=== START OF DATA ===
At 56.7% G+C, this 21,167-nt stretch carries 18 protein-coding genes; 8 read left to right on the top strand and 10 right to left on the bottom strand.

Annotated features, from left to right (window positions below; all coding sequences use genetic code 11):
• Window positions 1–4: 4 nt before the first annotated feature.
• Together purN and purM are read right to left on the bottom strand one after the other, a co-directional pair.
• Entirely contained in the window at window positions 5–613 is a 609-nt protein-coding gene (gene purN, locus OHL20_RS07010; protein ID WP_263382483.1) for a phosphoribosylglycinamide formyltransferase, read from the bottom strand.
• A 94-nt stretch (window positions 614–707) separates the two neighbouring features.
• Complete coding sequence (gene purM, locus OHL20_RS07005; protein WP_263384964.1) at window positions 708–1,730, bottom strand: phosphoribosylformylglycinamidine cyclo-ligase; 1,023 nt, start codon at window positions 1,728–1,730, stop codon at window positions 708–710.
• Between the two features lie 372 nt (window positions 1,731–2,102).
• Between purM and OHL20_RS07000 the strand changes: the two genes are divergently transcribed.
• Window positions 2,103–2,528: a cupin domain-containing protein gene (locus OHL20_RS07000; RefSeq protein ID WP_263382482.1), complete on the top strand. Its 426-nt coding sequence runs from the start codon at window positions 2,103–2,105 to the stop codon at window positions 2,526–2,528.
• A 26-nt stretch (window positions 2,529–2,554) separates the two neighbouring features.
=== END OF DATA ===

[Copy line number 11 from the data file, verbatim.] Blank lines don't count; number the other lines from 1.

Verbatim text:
• A 26-nt stretch (window positions 2,529–2,554) separates the two neighbouring features.